In Mediocristan, the upper and lower ends are not very different from the middle. Consider, for instance, the distribution of human height – the very tallest people are not even twice as tall as people of middling stature. In Extremistan, however, one or both ends of a distribution deviate hugely from the mean. Personal wealth is a prime example – the richest people having thousands of times more money than the average person.

In some ways, western economies are becoming more extreme. There’s a long-term trend toward market concentration (i.e. the biggest companies taking a bigger share of their sectors); pay differentials between executives and workers have widened; and the most successful businesses have become geographically concentrated in a handful of global cities (with extreme property prices to match).

You’d think that all this focus on the best and brightest would have resulted in a productivity boost. But, no – the general trend across the West is deceleration among the drivers of growth – a phenomenon which economists call secular stagnation (‘secular’ in this context meaning long-term). Westlake points out that in the UK,  “our disappointing productivity growth… over the last decade has not been the fault of the [long tail of low productivity firms], but of our best firms…”

Some people think that the laggards are holding back the leaders – with ultra low interest rates and government bailouts allowing so-called ‘zombie companies’ to stagger on, thus tying up capital and talent that could be more productively deployed elsewhere. But this is getting it backwards. If the leading companies were doing their job – i.e. developing genuinely innovative products – the laggards would be rendered obsolete. The leaders would do to the zombies what the automobile industry did to the horse-and-cart, or what the PC computer did to the also-ran computer formats of the 1980s. This is how they do business in Extremistan, with risk-taking frontier firms – most of which crash and burn, a few of which change the world.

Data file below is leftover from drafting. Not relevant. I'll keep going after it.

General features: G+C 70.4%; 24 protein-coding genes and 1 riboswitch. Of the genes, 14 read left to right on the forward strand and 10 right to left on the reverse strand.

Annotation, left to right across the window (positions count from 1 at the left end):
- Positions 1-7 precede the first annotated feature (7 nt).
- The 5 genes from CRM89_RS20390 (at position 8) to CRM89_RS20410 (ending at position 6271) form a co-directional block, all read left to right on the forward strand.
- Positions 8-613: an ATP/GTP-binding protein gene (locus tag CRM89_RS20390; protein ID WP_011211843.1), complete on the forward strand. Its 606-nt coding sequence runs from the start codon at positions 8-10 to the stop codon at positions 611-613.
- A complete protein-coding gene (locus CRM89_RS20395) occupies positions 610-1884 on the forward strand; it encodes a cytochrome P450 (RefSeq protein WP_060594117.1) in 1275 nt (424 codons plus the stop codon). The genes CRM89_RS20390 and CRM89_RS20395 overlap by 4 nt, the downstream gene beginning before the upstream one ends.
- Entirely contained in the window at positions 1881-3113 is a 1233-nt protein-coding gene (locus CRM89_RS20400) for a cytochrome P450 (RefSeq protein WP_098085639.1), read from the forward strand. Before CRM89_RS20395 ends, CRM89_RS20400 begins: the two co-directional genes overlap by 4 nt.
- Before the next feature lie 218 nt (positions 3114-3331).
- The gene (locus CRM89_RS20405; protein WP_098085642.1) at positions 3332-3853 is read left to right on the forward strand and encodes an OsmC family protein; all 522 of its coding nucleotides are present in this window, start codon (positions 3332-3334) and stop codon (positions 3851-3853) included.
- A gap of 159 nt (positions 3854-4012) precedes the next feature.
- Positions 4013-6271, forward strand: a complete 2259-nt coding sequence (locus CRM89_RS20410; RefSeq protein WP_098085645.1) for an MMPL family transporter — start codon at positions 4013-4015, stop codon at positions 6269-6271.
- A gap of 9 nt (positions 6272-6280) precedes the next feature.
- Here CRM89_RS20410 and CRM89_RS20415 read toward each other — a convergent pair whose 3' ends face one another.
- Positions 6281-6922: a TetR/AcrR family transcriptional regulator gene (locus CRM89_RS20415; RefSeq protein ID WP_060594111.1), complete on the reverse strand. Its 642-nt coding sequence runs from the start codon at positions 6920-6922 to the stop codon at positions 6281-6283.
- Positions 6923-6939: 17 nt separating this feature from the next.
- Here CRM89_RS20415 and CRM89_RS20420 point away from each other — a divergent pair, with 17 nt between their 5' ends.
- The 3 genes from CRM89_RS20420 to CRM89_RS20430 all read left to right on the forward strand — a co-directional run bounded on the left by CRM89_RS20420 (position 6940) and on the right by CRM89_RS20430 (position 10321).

Unfortunately, this is not the way that most western economies do business. If our leading companies can’t quite shake off a long-tail of inferior competitors, it’s because they’re not that much better themselves. Furthermore, their leading position might be less to do with any innovative edge and more to do with the unmerited benefits of bigness (which I explore here).

Of course, it’s not that proper innovation and entrepreneurship have ceased altogether, just that there’s not nearly enough of it. Too often there’s no choice to make between Extremistan and Mediocristan because it’s Mediocristan as far as the eye can see. Simply choosing to back the biggest mediocrities is no way forward.

It would be great if we had politicians willing to face up to this problem. But then again, it’s a rather dangerous thread for them to be pulling on.

Peter Franklin is Associate Editor of UnHerd. He was previously a policy advisor and speechwriter on environmental and social issues.